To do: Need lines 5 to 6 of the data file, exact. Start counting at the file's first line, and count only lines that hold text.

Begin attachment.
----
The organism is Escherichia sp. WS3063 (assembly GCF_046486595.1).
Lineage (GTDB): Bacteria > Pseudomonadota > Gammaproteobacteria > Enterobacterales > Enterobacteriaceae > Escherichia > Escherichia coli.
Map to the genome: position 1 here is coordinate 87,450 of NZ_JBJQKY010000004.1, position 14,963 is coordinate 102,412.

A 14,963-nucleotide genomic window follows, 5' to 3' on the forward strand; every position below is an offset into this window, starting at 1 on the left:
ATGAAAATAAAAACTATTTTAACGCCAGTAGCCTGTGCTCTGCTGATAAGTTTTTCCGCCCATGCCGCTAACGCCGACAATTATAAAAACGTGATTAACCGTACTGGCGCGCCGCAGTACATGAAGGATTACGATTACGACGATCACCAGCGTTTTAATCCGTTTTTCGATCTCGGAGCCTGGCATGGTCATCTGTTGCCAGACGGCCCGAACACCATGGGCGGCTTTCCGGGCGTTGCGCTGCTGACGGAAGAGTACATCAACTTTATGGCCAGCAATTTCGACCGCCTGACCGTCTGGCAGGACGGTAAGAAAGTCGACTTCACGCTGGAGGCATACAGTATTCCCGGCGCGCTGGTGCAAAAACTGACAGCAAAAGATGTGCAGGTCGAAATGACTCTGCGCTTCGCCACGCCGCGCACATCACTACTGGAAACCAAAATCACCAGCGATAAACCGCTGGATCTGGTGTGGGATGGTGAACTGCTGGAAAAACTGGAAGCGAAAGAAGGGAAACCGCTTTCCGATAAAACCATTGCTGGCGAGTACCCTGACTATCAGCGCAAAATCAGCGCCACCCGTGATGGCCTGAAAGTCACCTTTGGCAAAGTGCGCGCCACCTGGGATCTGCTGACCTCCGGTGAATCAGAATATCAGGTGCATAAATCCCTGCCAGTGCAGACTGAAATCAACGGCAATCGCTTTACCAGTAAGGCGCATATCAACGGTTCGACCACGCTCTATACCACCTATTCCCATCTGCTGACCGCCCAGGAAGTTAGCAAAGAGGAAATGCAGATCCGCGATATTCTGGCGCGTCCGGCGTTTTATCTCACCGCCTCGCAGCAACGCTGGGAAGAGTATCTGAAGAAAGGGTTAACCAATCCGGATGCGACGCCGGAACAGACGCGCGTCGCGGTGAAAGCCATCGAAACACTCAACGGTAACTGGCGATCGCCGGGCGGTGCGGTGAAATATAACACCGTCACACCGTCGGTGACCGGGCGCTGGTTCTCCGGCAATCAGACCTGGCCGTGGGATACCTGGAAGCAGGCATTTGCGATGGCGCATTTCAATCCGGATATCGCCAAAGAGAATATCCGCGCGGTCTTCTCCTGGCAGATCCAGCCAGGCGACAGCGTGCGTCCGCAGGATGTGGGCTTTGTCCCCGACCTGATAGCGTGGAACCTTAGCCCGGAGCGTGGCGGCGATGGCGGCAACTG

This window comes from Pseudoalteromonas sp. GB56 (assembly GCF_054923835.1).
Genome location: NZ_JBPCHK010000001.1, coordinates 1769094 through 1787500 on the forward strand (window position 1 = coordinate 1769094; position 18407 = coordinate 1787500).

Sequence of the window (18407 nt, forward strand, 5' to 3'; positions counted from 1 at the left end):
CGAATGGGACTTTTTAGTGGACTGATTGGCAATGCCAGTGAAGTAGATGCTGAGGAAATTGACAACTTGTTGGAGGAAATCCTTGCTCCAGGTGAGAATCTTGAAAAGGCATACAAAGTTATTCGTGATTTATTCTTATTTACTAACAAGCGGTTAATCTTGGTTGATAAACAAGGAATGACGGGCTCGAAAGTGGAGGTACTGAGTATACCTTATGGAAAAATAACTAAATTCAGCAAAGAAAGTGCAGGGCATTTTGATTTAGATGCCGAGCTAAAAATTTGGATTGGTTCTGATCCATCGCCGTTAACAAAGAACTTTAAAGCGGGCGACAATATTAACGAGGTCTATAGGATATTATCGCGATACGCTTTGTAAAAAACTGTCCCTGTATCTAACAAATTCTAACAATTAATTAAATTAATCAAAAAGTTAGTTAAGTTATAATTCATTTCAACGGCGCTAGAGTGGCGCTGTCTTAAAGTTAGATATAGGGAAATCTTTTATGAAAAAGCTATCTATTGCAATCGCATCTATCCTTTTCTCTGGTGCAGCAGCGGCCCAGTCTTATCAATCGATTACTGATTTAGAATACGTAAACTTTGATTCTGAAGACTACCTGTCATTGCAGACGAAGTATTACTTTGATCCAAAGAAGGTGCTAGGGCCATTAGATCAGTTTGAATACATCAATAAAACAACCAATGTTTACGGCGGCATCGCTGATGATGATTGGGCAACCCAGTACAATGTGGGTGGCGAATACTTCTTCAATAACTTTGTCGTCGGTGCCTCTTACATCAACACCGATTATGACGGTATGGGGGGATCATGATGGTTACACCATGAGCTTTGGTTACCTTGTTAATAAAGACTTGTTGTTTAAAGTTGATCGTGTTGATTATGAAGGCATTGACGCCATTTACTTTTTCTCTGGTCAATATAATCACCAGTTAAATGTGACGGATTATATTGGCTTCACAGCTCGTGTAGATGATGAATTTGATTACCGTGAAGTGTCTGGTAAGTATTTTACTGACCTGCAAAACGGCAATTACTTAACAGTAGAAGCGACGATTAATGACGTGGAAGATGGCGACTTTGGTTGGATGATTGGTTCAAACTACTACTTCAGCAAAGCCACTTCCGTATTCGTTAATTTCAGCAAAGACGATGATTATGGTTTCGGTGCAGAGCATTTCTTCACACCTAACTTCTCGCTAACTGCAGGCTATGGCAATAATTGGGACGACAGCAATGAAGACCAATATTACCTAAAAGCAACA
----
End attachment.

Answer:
ATGAAAATAAAAACTATTTTAACGCCAGTAGCCTGTGCTCTGCTGATAAGTTTTTCCGCCCATGCCGCTAACGCCGACAATTATAAAAACGTGATTAACCGTACTGGCGCGCCGCAGTACATGAAGGATTACGATTACGACGATCACCAGCGTTTTAATCCGTTTTTCGATCTCGGAGCCTGGCATGGTCATCTGTTGCCAGACGGCCCGAACACCATGGGCGGCTTTCCGGGCGTTGCGCTGCTGACGGAAGAGTACATCAACTTTATGGCCAGCAATTTCGACCGCCTGACCGTCTGGCAGGACGGTAAGAAAGTCGACTTCACGCTGGAGGCATACAGTATTCCCGGCGCGCTGGTGCAAAAACTGACAGCAAAAGATGTGCAGGTCGAAATGACTCTGCGCTTCGCCACGCCGCGCACATCACTACTGGAAACCAAAATCACCAGCGATAAACCGCTGGATCTGGTGTGGGATGGTGAACTGCTGGAAAAACTGGAAGCGAAAGAAGGGAAACCGCTTTCCGATAAAACCATTGCTGGCGAGTACCCTGACTATCAGCGCAAAATCAGCGCCACCCGTGATGGCCTGAAAGTCACCTTTGGCAAAGTGCGCGCCACCTGGGATCTGCTGACCTCCGGTGAATCAGAATATCAGGTGCATAAATCCCTGCCAGTGCAGACTGAAATCAACGGCAATCGCTTTACCAGTAAGGCGCATATCAACGGTTCGACCACGCTCTATACCACCTATTCCCATCTGCTGACCGCCCAGGAAGTTAGCAAAGAGGAAATGCAGATCCGCGATATTCTGGCGCGTCCGGCGTTTTATCTCACCGCCTCGCAGCAACGCTGGGAAGAGTATCTGAAGAAAGGGTTAACCAATCCGGATGCGACGCCGGAACAGACGCGCGTCGCGGTGAAAGCCATCGAAACACTCAACGGTAACTGGCGATCGCCGGGCGGTGCGGTGAAATATAACACCGTCACACCGTCGGTGACCGGGCGCTGGTTCTCCGGCAATCAGACCTGGCCGTGGGATACCTGGAAGCAGGCATTTGCGATGGCGCATTTCAATCCGGATATCGCCAAAGAGAATATCCGCGCGGTCTTCTCCTGGCAGATCCAGCCAGGCGACAGCGTGCGTCCGCAGGATGTGGGCTTTGTCCCCGACCTGATAGCGTGGAACCTTAGCCCGGAGCGTGGCGGCGATGGCGGCAACTG

This window comes from Pseudoalteromonas sp. GB56 (assembly GCF_054923835.1).